How to help your cakes bake higher. Part I

How to help your cakes bake higher. Part I

Baking is a science. It requires the precise execution of a number of elements that together work to produce consistent results. These elements are: a good, stable recipe; a reliable oven with the 'right' heat; the correct procedures; the right level of humidity in your working environment; the correct baking time etc. The list goes on. 

Have I scared you off from baking yet? 

Sure, baking is a science and yes, it requires certain things to be done correctly. However, the process doesn't have to be daunting. You don't need to wake up in the middle of the night sweating with dread because you have to bake a cake tomorrow. With the right attitude and a few handy tips, you'll be on your way to better cakes..and sleep, in no time!

Right. Firstly, let's talk attitude.

When you give a new recipe a try, regardless of how fool proof it claims to be, don't expect perfect result the first time around. Why? Because you won't get it. Sure, you may get good results in your first try. But it could always be better. Things can always be fine tuned in order to achieve optimal results with your unique set of variables such as oven, geographical location, availability of ingredients etc. 

So, what's the right attitude?

Patience.

Treat it as work in progress. If you start with a reliable recipe, stick with it for at least a few attempts. Give yourself the chance to fine tune it. Allow yourself to understand it, and how your set of variables behaves with it. 

 

naked cake

 

Below are a number of tips to help your cakes bake higher and more evenly.

  • Use baking strips
  • Use heating cores
  • Conventional settings (of oven) over fan-forced where possible.  
  • Use an oven thermometer

I can't discuss all of the above in details in one blog post, so I'll be breaking them up into a mini series of posts over the coming weeks. To begin with, let's talk baking strips. 

Baking Strips

Cakes bake from the outside in, which is why the middle is always the last part to cook. By the time the middle cooks through, the sides are usually dry because they’ve had enough time to ‘over-cook’. Because the sides always cook first, all that runny batter in the middle has nowhere else to go but upward, resulting in an explosive dome. 

Baking strips are used to provide a layer of insulation between the heat of the oven and the sides of the cakes and can basically be made of anything oven safe that you can use to wrap around a cake tin to create that layer of insulation.

Using them does two things:

Less aggressive heat on the side = less dry sides.

The temperature around the sides and in the middle are more even = sides and middle bake and rise at a more even rate = higher cakes and flatter tops.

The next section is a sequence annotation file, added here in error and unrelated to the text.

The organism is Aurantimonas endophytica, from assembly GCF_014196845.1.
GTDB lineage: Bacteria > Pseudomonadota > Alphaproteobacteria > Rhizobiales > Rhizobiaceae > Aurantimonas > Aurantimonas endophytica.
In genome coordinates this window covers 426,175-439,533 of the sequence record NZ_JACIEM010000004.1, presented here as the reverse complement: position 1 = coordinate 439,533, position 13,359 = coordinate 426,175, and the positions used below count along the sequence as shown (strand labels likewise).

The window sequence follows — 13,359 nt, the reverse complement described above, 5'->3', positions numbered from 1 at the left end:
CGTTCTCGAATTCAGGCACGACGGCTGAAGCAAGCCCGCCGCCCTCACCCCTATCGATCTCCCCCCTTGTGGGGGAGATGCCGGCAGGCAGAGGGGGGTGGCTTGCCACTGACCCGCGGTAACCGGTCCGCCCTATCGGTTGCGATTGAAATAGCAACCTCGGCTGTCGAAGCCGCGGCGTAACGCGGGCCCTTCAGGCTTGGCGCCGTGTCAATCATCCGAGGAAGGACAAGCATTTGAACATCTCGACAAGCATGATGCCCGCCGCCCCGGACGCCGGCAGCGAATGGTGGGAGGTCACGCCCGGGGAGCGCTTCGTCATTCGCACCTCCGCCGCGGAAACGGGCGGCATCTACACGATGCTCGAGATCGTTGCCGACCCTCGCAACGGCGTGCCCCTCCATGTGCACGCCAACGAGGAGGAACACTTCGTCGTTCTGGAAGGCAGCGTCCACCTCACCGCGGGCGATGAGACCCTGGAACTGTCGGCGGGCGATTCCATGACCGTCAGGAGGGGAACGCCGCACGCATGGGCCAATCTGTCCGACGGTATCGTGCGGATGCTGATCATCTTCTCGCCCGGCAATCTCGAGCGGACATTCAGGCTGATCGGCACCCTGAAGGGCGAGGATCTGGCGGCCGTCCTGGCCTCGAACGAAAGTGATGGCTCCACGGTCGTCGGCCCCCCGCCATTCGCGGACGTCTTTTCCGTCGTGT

You can purchase ready made baking strips which require to be soaked prior to being put in the oven. Or, you can improvise and make your own. Many bakers use a damp tea towel or wet paper towel wrapped in aluminium foil as baking strips. The common theme between these baking strips are wetness. Because they are made from materials that can burn inside an oven i.e fabrics, paper etc, they need to be soaked in water in order to prevent this from happening. 

Sounds like too much work? Me think so too!

As you'd know by now, we are all about efficiency at DTC which means no soaking in water thanks! They also have to be quite affordable, please! We used to bake a huge number of cakes each week and at $20 a pop, purchasing ready made baking strips just wasn't an option. 

Here's how we make our own baking strips. 

They are cheap and effective and can be reused again and again until they start to fall apart.

 

Baking strips instructions

 

Give this a try and let us know what you think. 

Find this helpful? There's much more stuff like this in our online courses, aimed 100% at making your baking life more efficient and enjoyable. You can check them out here

Til next time!

Thao

 

3 comments

  1. Hi I have always been trying to bake tall cakes and these are some good tips. Can I just check that your DIY strip is basically baking paper? There is no damp towels/tissue in between the baking paper? Thank you

  2. Cakes looking amazing, especially like the height you get. What size cake tin is that you are using? 6 inch?
    TIA

  3. Thank you for sharing! Is there any particular reason you make the strips taller than the pan?

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